By: TJ Grisel, Beyers Analytical Brewing Sciences, LLC
The beer brewing industry is seeing an influx in lambic and sour beer production. The parameter widely measured within these types of beers is pH. However, titratable acidity (TA) is becoming an increasingly popular metric that is catching on. In fact, some brewers are making sour beers with labels that contain TA values (similar to how bitterness units are used) so that consumers can make informed decisions. The goal of this article is to introduce TA and what it means for your beer.
The pH scale ranges between 0-14 and determines whether an environment is acidic or basic. For example, most sour beers have pH’s ranging from ~3.2-3.6. However, research has shown that TA better correlates with taste perception than pH. This is because TA is able to measure the amount of organic acids present in beer, such as lactic acid, that cannot be easily monitored by pH alone. To understand why, you have to know how each parameter is measured.
pH is a measurement of free protons in solution. A brewer can test pH directly by using pH indicators or pH meters. TA, in comparison, measures free protons and organic acids by recording the amount of sodium hydroxide necessary to raise the pH of a sample to 8.2. This is known as a titration. TA can be tested via colorimetric and potentiometric titration methods. Cost and time are often the deciding factors when choosing between the methods.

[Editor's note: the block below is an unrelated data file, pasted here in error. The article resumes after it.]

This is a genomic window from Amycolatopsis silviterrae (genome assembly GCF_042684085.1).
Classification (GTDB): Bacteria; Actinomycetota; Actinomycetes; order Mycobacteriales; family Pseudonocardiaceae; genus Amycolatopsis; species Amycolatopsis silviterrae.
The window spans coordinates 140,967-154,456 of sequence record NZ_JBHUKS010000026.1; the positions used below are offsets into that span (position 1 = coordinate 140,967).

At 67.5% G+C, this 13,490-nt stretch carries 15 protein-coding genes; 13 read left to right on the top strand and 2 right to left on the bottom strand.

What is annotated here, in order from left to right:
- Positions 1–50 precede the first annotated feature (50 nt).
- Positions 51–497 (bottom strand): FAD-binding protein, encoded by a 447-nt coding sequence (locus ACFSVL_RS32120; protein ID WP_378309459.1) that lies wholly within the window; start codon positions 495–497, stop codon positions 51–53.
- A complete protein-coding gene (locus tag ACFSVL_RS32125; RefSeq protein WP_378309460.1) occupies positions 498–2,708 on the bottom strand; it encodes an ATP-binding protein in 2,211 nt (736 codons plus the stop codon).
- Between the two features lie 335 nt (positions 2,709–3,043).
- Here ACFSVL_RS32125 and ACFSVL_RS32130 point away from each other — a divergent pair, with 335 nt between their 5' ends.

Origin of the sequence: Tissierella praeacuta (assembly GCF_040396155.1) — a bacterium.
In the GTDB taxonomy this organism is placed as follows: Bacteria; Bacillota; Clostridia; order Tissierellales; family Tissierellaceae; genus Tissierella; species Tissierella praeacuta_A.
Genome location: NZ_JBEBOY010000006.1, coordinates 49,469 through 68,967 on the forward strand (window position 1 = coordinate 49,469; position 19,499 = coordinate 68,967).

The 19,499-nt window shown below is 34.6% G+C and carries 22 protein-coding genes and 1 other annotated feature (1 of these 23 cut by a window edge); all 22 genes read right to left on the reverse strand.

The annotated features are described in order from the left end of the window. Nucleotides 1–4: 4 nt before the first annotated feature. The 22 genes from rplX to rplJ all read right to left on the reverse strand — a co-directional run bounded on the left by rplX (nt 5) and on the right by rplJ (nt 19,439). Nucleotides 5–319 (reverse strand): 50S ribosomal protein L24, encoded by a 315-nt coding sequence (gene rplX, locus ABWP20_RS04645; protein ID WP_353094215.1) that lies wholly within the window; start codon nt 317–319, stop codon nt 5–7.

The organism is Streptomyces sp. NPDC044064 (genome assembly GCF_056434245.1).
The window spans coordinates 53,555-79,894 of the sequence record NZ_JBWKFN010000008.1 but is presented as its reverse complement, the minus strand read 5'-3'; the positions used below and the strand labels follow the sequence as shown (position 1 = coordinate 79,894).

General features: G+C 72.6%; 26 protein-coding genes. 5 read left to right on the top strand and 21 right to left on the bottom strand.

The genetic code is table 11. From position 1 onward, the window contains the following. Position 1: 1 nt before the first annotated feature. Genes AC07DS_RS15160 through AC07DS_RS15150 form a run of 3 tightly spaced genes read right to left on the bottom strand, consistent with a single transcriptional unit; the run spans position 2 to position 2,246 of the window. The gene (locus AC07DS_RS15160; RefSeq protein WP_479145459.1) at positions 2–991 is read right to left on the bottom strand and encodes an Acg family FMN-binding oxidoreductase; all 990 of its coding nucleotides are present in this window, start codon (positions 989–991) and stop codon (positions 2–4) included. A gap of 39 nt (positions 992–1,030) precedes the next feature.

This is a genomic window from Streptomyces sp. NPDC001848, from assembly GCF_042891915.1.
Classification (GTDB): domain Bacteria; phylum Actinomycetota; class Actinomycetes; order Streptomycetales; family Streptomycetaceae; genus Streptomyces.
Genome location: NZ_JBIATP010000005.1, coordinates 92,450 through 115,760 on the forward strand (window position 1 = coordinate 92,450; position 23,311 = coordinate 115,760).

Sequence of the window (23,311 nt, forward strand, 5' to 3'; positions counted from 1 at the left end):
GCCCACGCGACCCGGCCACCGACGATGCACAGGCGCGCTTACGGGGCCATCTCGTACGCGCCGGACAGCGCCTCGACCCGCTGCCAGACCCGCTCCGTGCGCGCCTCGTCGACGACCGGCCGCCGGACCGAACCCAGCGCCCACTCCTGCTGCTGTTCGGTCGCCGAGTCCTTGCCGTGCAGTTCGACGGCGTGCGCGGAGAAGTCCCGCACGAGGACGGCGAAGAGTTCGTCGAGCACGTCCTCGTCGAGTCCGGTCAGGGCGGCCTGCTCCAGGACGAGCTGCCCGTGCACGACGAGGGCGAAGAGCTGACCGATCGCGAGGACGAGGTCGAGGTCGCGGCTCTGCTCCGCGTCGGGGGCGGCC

TA measurements have historically been performed colorimetrically using phenolpthalein as the end-point indicator. However, phenolpthalein is not ideal because it only flashes pink at pH 8.2, and doesn’t exhibit a full color change until pH 10. This can make it difficult for users to determine the end-point if the sample is colored. Kits, like the RedCheck Titratable Acidity Kit, have gotten around this issue by utilizing an indicator specially formulated to have a full indicator color change at the correct pH.
Potentiometric titrations utilize a pH meter to monitor the change in pH as you perform the titration. This leads to very accurate and precise titrations because the end-point is easy to detect. However, it requires the purchase of a reliable pH meter, burette, and stir plate. Additionally, potentiometric titrations are not quick and can take 15-20 minutes on average. Automatic titrators can be purchased to to help alleviate the time requirements of potentiometric titrations, but this is reflected in the fact that autotitrators are not cheap.
Learning what TA is and understanding this parameter can add consistency when dealing with sour beer brewing and lactic acid production. You must continue to measure pH as it is one of the most basic measurements you can take, and implementing TA through either colorimetric or potentiometric methods will help you dial in the perceived taste of your product.
Whether you are homebrewing or starting a commercial brewery, people want to know they can expect consistency from your beers. Don’t fail in this expectation and get the tools to start measuring titratable acidity.